I have a long list of rivers and creeks still to paddle in the Crown ecosystem (and that’s not counting Canada). I have a rather shorter list of waterways which I think have a good chance of not being manky woodfests. Yesterday the river at the top, the Spotted Bear from Dean Creek to the South Fork, got checked off.
The bike shuttle in the morning confirmed that my cratering and having to walk last year was somewhat justified: there’s a lot of climbing on the Spotted Bear road.
The above pack is the latest day-and-a-half iteration. Key feature for both functionality and simplicity: full side zip. Good for skiing, as it keeps the snow off the back panel, and for rafting, as you can lash your pack on and get into it while floating.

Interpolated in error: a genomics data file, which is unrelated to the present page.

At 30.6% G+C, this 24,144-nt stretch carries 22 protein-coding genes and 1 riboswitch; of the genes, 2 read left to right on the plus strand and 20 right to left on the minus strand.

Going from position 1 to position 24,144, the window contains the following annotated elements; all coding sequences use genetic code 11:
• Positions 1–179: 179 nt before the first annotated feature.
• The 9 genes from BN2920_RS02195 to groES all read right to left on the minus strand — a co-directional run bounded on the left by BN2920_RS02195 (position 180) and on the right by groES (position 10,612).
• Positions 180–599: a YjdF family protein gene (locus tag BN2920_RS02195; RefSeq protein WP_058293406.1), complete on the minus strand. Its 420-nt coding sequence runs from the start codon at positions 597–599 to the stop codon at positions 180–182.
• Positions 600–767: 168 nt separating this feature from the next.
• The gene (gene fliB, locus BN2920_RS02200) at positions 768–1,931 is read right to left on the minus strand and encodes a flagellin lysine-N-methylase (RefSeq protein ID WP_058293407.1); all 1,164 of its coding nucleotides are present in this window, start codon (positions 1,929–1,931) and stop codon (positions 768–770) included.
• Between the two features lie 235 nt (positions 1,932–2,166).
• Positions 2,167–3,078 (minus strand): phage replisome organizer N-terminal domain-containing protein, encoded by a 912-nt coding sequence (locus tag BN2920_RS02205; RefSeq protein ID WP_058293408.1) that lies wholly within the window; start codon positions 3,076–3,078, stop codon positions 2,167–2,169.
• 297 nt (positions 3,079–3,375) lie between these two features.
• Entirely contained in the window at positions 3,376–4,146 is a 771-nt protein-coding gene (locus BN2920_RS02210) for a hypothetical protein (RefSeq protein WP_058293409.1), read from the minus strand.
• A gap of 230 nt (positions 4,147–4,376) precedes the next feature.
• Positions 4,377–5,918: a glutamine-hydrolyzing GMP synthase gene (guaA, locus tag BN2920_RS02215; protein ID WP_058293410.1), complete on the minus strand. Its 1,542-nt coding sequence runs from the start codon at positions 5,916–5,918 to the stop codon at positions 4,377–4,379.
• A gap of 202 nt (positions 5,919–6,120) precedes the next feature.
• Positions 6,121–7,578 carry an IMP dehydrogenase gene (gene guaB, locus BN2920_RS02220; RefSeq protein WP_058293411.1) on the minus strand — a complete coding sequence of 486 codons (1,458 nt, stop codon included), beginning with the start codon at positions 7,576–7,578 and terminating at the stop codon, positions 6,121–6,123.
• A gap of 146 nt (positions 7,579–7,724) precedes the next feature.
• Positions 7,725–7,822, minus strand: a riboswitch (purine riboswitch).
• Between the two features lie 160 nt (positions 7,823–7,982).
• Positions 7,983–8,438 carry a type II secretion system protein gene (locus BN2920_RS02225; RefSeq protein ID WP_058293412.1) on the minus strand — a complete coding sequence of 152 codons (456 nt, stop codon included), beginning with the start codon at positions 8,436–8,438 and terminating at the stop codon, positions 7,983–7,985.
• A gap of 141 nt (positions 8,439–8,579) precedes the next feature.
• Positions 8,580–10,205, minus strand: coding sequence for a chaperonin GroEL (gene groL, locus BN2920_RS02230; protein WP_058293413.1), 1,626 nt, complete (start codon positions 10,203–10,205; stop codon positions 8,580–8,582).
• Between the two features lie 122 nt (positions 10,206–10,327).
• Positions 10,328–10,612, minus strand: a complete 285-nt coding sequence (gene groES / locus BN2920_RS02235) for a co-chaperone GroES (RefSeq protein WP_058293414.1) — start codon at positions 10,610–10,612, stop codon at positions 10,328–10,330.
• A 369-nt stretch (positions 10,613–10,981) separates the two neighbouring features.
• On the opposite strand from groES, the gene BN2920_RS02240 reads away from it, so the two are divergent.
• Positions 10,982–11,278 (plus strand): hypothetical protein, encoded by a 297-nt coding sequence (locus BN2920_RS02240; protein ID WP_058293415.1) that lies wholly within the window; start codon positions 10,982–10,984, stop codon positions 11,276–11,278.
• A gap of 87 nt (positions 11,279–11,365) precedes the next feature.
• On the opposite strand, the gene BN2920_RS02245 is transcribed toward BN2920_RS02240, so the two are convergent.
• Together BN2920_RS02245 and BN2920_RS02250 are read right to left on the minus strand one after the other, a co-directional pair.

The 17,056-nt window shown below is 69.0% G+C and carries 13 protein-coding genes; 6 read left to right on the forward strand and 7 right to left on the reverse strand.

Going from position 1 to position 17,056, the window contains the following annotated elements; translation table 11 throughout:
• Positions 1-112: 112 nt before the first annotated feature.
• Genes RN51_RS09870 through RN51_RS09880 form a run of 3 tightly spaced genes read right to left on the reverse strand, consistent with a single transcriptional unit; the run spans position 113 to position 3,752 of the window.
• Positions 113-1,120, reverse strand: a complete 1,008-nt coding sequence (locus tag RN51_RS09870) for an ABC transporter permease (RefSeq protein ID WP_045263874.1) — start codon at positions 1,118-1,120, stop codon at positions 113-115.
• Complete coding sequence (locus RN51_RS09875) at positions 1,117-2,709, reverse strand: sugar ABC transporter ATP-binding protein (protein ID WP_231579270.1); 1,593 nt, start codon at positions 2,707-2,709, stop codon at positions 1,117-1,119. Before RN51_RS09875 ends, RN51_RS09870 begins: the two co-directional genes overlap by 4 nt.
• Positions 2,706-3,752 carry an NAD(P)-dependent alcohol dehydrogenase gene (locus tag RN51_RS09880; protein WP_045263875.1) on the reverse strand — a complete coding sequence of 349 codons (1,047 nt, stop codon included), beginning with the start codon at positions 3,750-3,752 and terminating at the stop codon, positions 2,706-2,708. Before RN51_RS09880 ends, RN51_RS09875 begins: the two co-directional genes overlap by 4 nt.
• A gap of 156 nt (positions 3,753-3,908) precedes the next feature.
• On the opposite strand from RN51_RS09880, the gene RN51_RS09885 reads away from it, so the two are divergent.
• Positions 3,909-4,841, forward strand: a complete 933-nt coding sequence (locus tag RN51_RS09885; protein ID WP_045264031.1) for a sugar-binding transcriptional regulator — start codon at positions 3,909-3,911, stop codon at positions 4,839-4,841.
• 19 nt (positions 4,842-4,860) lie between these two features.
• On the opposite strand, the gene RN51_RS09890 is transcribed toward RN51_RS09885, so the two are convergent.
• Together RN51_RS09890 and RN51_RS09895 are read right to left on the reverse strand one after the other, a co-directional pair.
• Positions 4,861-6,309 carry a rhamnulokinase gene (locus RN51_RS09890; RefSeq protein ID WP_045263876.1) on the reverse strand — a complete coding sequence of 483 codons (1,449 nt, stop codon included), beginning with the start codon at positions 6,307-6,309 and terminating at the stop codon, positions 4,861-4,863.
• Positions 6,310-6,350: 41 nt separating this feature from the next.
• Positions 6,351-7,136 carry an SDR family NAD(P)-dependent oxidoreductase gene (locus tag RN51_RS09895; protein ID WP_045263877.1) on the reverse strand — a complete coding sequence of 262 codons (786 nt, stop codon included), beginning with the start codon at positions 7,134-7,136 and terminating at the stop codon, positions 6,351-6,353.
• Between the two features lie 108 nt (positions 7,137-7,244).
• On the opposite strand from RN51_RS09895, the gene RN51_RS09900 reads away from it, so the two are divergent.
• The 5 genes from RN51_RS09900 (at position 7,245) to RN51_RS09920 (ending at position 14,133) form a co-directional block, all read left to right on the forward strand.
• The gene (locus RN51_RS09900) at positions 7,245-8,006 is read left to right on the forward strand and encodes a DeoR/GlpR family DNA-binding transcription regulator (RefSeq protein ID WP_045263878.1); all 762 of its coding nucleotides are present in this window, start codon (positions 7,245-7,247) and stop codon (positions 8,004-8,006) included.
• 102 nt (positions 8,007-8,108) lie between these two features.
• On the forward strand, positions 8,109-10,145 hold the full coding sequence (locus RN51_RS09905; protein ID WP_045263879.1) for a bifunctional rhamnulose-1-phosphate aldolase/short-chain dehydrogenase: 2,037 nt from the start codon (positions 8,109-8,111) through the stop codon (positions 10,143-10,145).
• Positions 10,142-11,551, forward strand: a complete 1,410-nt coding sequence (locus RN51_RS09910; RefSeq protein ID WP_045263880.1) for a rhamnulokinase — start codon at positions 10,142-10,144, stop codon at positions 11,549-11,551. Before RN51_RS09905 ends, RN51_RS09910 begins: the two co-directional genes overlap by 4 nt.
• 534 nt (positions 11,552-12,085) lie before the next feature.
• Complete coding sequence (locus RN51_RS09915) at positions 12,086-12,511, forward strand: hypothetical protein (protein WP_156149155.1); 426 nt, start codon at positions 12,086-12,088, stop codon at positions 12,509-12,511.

Gorgeous out there; the “Great” is not really necessary. No bears seen, as they’re likely smart enough to be hanging out way up high.
There was just enough water right at Dean Creek (above), and the float back to the South Fork river access took five hours. I had to get out and carry twice, once for a log in the lower reaches, and once at the seived-out and shallow Spotted Bear Falls. Mostly the whole float was fun, engaging, and fantastic.
As seem to be usual in this part of the Bob, there were a few places like the above where you have to pull over, stand around, and pinch yourself.
Overall, highly recommended.
It’s not too often I have cause to dress only for sun and heat, but there always at least a few weeks mid-summer, and this year they are here right now. Thankfully, I’ve finally discovered the missing link in my system for multiday backcountry trips when it’s darn hot.